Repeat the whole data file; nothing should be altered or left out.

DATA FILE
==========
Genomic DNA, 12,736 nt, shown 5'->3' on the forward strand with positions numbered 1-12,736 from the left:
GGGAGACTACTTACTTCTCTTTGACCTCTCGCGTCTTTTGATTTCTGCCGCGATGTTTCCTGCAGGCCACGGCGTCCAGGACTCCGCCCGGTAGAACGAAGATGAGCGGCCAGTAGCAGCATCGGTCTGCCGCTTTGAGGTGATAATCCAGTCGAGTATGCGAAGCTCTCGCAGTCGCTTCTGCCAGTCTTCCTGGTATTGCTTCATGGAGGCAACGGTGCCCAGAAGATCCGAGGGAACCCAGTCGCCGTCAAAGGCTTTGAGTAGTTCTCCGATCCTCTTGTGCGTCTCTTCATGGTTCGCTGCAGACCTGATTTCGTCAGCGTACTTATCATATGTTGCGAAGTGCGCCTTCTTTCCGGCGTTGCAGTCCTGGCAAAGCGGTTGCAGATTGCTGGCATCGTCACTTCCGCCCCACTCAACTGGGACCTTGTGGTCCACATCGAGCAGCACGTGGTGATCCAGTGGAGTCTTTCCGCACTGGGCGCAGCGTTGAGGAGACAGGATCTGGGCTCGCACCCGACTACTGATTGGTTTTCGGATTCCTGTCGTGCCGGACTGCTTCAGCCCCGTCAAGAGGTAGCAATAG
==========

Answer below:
Genomic DNA, 12,736 nt, shown 5'->3' on the forward strand with positions numbered 1-12,736 from the left:
GGGAGACTACTTACTTCTCTTTGACCTCTCGCGTCTTTTGATTTCTGCCGCGATGTTTCCTGCAGGCCACGGCGTCCAGGACTCCGCCCGGTAGAACGAAGATGAGCGGCCAGTAGCAGCATCGGTCTGCCGCTTTGAGGTGATAATCCAGTCGAGTATGCGAAGCTCTCGCAGTCGCTTCTGCCAGTCTTCCTGGTATTGCTTCATGGAGGCAACGGTGCCCAGAAGATCCGAGGGAACCCAGTCGCCGTCAAAGGCTTTGAGTAGTTCTCCGATCCTCTTGTGCGTCTCTTCATGGTTCGCTGCAGACCTGATTTCGTCAGCGTACTTATCATATGTTGCGAAGTGCGCCTTCTTTCCGGCGTTGCAGTCCTGGCAAAGCGGTTGCAGATTGCTGGCATCGTCACTTCCGCCCCACTCAACTGGGACCTTGTGGTCCACATCGAGCAGCACGTGGTGATCCAGTGGAGTCTTTCCGCACTGGGCGCAGCGTTGAGGAGACAGGATCTGGGCTCGCACCCGACTACTGATTGGTTTTCGGATTCCTGTCGTGCCGGACTGCTTCAGCCCCGTCAAGAGGTAGCAATAG